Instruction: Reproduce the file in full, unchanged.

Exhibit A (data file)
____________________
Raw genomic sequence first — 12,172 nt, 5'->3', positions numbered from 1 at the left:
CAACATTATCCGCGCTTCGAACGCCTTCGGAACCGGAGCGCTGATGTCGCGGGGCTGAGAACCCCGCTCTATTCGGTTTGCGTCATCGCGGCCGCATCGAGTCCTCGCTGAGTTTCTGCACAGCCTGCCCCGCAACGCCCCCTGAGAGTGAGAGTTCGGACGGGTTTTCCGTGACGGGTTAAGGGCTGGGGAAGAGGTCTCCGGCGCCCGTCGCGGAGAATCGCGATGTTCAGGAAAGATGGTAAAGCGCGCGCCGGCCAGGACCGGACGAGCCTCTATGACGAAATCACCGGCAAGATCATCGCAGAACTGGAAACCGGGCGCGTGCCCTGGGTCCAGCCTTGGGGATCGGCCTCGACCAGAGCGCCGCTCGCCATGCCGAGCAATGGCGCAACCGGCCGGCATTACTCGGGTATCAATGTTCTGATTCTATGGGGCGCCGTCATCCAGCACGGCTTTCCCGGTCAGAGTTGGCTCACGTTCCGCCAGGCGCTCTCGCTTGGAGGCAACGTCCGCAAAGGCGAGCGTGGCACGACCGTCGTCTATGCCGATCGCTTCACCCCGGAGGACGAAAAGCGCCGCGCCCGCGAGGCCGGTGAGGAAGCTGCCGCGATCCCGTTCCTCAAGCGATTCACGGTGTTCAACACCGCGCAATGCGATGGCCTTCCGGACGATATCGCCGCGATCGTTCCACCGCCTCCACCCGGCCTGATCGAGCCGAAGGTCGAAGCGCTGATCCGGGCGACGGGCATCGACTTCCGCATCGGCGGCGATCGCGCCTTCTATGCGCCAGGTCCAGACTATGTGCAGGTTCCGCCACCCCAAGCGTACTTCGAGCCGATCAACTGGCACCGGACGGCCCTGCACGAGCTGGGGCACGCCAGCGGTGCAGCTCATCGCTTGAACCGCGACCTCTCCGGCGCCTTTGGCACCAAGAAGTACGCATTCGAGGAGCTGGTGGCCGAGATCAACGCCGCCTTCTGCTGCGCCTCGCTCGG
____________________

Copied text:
Raw genomic sequence first — 12,172 nt, 5'->3', positions numbered from 1 at the left:
CAACATTATCCGCGCTTCGAACGCCTTCGGAACCGGAGCGCTGATGTCGCGGGGCTGAGAACCCCGCTCTATTCGGTTTGCGTCATCGCGGCCGCATCGAGTCCTCGCTGAGTTTCTGCACAGCCTGCCCCGCAACGCCCCCTGAGAGTGAGAGTTCGGACGGGTTTTCCGTGACGGGTTAAGGGCTGGGGAAGAGGTCTCCGGCGCCCGTCGCGGAGAATCGCGATGTTCAGGAAAGATGGTAAAGCGCGCGCCGGCCAGGACCGGACGAGCCTCTATGACGAAATCACCGGCAAGATCATCGCAGAACTGGAAACCGGGCGCGTGCCCTGGGTCCAGCCTTGGGGATCGGCCTCGACCAGAGCGCCGCTCGCCATGCCGAGCAATGGCGCAACCGGCCGGCATTACTCGGGTATCAATGTTCTGATTCTATGGGGCGCCGTCATCCAGCACGGCTTTCCCGGTCAGAGTTGGCTCACGTTCCGCCAGGCGCTCTCGCTTGGAGGCAACGTCCGCAAAGGCGAGCGTGGCACGACCGTCGTCTATGCCGATCGCTTCACCCCGGAGGACGAAAAGCGCCGCGCCCGCGAGGCCGGTGAGGAAGCTGCCGCGATCCCGTTCCTCAAGCGATTCACGGTGTTCAACACCGCGCAATGCGATGGCCTTCCGGACGATATCGCCGCGATCGTTCCACCGCCTCCACCCGGCCTGATCGAGCCGAAGGTCGAAGCGCTGATCCGGGCGACGGGCATCGACTTCCGCATCGGCGGCGATCGCGCCTTCTATGCGCCAGGTCCAGACTATGTGCAGGTTCCGCCACCCCAAGCGTACTTCGAGCCGATCAACTGGCACCGGACGGCCCTGCACGAGCTGGGGCACGCCAGCGGTGCAGCTCATCGCTTGAACCGCGACCTCTCCGGCGCCTTTGGCACCAAGAAGTACGCATTCGAGGAGCTGGTGGCCGAGATCAACGCCGCCTTCTGCTGCGCCTCGCTCGG